Michel Hazanavicius’s The Artist played this weekend at the 49th New York Film Festival. The Weinstein Company will release the film theatrically on November 23.
A project of such stupefying irrelevance as The Artist doesn’t come around often. Conceived as a pastiche of silent film, presumably covering the years 1927-1933 in which the mute movie breathed its last and in which the action of the current project takes place, Michael Hazanavicius’s failed experiment in retro-stylizing achieves a sleek pish-posh look that seems to reflect less a knowledge of how late silent films looked and behaved than a desire to cook up a glossy stylistic stew. There’s a little German Expressionism, an iris-out here and there, a lengthy snippet from the Vertigo soundtrack. None of it matters; it’s all completely dehistoricized and grab-bag random.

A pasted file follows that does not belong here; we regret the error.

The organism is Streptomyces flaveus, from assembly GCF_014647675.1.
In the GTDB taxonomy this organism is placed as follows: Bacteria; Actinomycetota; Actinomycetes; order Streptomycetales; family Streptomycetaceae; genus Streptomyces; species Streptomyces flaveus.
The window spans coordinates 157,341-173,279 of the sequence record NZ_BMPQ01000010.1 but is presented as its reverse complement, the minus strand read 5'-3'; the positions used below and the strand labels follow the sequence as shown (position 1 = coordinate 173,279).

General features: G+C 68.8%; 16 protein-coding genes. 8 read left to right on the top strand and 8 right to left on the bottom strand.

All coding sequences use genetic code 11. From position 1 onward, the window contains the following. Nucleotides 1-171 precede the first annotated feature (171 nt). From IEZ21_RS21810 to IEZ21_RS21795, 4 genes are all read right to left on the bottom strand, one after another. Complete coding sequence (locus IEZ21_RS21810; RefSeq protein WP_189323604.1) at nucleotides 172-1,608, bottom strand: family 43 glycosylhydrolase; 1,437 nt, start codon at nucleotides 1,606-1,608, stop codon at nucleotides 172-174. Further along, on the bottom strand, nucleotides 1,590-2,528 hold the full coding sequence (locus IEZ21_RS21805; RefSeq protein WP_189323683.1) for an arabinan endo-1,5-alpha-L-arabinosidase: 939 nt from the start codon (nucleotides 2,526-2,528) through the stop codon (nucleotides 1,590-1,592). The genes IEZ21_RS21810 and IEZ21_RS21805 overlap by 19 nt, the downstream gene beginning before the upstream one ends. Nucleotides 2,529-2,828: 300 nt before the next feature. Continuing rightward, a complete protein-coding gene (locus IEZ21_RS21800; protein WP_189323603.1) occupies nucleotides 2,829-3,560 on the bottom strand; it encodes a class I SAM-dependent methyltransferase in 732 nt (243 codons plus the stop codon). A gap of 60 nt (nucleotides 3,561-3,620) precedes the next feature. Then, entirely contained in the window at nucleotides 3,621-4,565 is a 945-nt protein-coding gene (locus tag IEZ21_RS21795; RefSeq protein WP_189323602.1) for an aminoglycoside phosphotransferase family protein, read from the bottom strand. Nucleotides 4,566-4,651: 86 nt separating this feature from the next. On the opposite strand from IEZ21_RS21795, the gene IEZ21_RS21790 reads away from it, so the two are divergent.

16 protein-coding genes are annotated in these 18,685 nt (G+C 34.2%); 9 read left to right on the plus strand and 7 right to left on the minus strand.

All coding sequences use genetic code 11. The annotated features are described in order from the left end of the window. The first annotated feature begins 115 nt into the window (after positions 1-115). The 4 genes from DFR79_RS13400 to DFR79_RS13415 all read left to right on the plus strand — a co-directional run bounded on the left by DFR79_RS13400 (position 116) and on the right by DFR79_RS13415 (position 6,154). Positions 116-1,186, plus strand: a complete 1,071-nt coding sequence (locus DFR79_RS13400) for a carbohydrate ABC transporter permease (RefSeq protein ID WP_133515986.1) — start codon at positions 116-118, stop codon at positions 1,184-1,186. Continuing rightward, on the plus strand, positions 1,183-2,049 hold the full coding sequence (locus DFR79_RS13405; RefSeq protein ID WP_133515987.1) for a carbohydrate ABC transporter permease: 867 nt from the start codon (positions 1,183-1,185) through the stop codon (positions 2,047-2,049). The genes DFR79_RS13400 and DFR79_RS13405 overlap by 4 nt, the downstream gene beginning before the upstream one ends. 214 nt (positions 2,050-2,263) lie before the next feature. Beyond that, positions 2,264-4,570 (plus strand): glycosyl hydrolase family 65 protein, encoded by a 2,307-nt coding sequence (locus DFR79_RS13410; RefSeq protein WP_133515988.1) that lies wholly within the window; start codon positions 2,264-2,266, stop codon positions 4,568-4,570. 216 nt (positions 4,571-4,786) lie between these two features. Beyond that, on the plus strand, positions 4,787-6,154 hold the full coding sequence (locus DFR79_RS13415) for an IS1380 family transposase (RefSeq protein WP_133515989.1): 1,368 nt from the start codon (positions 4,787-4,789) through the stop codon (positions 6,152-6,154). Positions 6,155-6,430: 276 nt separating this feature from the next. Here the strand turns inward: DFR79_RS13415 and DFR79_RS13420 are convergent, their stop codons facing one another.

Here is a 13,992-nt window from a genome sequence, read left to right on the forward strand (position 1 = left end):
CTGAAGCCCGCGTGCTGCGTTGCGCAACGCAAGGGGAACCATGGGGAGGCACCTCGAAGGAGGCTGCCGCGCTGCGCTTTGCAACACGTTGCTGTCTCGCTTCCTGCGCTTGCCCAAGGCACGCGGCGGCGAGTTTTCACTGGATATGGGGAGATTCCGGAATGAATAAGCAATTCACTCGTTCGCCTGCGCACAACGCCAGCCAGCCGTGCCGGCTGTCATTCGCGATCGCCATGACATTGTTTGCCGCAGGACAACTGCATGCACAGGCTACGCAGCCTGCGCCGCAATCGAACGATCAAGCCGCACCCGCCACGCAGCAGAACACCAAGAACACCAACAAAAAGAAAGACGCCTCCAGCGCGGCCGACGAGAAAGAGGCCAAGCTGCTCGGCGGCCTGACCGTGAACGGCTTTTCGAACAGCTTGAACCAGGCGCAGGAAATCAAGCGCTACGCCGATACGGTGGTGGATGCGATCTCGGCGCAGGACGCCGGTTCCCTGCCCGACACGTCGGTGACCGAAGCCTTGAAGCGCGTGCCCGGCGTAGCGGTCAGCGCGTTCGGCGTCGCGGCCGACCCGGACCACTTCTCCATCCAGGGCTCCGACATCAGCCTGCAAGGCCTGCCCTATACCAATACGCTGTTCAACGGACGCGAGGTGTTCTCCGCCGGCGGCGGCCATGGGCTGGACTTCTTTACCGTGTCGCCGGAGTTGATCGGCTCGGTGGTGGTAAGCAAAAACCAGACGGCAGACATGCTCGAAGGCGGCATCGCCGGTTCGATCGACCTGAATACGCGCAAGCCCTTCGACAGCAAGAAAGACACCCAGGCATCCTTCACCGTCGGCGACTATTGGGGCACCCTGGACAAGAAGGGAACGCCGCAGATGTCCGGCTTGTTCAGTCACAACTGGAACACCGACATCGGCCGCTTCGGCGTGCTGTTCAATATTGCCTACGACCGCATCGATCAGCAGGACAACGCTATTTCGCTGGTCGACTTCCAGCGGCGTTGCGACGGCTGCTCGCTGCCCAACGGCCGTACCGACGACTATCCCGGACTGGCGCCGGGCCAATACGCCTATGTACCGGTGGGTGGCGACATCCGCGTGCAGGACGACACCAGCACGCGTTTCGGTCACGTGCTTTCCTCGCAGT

Telling once again the story—in its dullest, least inspired form—of a silent film star (Jean Dujardin) unable to make the adjustment to the talkies and a younger ingénue primed for success in the new format (Bérénice Bejo), The Artist punts narrative and characterization in favor of style, but as a pure exercise in look, it’s more or less worthless. Technically skillful and handsome enough as an object, the film has little understanding of, and nothing to say about, movie history or the nature of the cinematic medium. Hazanavicius employs intertitles, shoots in academy ratio, and, with the exception of one dream sequence and the film’s ending, fills the soundtrack with nothing except a persistent musical score. But as quickly becomes evident in watching The Artist, it takes far more than a facility at mimicking the most superficial aspects of classic Hollywood to capture the essence of what made the films from one of the cinema’s most productive periods worthy of lasting memory.